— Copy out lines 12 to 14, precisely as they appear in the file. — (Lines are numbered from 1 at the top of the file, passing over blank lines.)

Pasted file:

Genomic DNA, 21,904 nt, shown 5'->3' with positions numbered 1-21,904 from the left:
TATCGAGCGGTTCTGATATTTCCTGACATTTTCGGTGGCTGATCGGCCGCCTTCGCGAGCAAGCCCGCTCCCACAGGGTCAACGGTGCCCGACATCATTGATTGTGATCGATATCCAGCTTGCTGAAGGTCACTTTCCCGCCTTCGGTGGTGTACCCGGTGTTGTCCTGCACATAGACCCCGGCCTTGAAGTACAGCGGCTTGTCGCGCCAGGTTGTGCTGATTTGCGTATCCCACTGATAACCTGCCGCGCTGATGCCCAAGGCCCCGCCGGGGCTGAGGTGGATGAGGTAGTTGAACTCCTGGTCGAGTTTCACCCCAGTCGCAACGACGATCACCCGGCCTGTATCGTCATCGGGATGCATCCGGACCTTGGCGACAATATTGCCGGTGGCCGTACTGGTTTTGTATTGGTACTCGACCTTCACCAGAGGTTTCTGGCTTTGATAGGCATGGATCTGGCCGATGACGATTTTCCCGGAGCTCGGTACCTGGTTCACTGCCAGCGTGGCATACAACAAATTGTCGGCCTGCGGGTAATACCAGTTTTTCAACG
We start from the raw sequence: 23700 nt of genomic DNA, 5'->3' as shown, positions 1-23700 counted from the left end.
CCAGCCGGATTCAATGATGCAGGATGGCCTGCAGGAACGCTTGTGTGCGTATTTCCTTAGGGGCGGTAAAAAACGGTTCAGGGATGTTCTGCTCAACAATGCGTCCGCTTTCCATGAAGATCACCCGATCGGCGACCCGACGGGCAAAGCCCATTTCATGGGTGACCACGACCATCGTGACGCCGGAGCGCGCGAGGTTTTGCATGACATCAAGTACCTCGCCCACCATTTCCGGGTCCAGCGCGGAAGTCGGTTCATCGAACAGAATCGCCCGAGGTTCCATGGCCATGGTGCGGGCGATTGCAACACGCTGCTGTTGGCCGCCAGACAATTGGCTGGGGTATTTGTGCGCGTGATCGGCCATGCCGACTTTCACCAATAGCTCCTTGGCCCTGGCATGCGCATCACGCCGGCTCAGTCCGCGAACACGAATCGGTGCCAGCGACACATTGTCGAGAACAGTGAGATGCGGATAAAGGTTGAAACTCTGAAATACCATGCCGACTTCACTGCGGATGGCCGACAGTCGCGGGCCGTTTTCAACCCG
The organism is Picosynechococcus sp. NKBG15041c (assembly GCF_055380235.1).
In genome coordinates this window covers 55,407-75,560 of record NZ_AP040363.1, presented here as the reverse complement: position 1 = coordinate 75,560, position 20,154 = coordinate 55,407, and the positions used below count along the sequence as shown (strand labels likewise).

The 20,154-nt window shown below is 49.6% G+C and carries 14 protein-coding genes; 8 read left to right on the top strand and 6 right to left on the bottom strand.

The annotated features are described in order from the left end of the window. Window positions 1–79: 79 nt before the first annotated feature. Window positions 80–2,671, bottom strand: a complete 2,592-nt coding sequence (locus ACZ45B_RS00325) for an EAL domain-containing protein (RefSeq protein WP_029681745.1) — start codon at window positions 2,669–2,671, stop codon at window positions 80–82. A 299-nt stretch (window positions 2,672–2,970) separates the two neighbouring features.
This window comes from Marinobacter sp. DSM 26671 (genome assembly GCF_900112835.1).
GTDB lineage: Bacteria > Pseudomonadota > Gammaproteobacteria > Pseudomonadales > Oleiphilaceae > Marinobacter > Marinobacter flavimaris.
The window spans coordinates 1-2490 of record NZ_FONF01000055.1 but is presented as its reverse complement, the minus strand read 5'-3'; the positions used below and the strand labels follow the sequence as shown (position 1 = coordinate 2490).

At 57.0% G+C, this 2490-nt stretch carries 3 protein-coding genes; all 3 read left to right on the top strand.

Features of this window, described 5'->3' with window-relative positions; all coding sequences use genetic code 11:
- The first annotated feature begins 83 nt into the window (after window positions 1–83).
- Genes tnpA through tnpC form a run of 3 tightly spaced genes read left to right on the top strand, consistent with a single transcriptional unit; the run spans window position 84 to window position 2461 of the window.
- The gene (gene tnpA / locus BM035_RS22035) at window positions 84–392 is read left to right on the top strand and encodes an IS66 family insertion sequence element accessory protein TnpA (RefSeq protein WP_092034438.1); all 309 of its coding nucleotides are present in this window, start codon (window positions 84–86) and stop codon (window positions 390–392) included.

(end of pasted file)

At 57.0% G+C, this 2490-nt stretch carries 3 protein-coding genes; all 3 read left to right on the top strand.

Features of this window, described 5'->3' with window-relative positions; all coding sequences use genetic code 11:
- The first annotated feature begins 83 nt into the window (after window positions 1–83).